The Court appreciated that “the obligation on online content-sharing service providers, to review, prior to its dissemination to the public, the content that users wish to upload to their platforms, resulting from the specific liability regime established in the Directive, has been accompanied by appropriate safeguards in order to ensure respect for the right to freedom of expression and information (…), and a fair balance between that right, on the one hand, and the right to intellectual property, on the other.”
The safeguards the Court is referring to are the limitations on how the obligations are to be implemented, “by in particular, measures which filter and block lawful content when uploading.” The Court notes “that a filtering system which might not distinguish adequately between unlawful content and lawful content, with the result that its introduction could lead to the blocking of lawful communications, would be incompatible with the right to freedom of expression and information and would not respect the fair balance between that right and the right to intellectual property.”
New Competition Investigations
The European Commission has sent a Statement of Objections to Apple on alleged abuse of its “dominant position in markets for mobile wallets on iOS devices.” The Commission takes issue with Apple’s decision to limit the access of mobile wallet apps to the NFC (“tap&go”) technology on its devices.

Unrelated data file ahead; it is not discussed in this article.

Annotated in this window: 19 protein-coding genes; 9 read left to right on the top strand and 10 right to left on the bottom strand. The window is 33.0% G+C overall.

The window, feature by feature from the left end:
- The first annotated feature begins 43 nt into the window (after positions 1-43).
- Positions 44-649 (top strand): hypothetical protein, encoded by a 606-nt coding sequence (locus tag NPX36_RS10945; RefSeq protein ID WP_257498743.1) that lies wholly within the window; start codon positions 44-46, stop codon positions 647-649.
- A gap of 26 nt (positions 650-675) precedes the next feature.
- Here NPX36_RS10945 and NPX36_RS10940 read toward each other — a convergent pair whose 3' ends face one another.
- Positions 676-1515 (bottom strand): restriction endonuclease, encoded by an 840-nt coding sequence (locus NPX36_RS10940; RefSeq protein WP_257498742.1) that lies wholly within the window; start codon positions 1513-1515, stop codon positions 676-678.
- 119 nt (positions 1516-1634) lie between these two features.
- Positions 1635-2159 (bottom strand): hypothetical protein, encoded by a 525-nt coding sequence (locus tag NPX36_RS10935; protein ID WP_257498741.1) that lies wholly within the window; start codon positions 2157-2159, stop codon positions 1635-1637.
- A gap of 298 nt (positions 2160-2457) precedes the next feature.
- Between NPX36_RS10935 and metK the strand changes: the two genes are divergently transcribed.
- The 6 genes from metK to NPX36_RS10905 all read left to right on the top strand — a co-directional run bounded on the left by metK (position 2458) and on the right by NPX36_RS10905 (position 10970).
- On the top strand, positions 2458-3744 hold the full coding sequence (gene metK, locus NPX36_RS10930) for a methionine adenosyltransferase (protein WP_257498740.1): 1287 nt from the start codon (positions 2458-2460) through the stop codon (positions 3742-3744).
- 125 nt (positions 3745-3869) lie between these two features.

The Netherlands Authority for Consumers and Markets (ACM) has rejected Apple’s App Store changes for dating apps that want to use 3rd party payment systems, considering them again insufficient, according to a statement to the Verge. The ACM imposed periodic penalty payments totaling €50 million and is preparing a new series of fines.
The ACM recently received a complaint from dating app Match about terms and conditions for the in-app payment service Google Play Billing, as Politico reports.
Green Light for Class Actions Against Data Protection Infringements
The Court of Justice has decided that consumer protection associations may bring representative actions against personal data protection infringements. The interpretation responds to a request of the German Federal Court of Justice on action for an injunction against Meta Platforms, Ireland, brought by the German Federal Union of Consumer Organizations and Associations.
While the GDPR is harmonizing the protection of personal data across the EU,
the European Court considered that certain provisions of the GDPR make it possible for the Member States to lay down additional rules. The Court supported national rules allowing consumer protection associations to bring legal proceedings “on the basis of the infringement of the prohibition of unfair commercial practices, a breach of a consumer protection law or the prohibition of the use of invalid general terms and conditions,” which “may be related to the infringement of a rule on the protection of personal data.” The Court also stated that an association can bring such a representative action without it “being necessary to identify, individually and beforehand, the person specifically concerned by that processing and to allege the existence of a specific infringement of the rights deriving from the data protection rules.”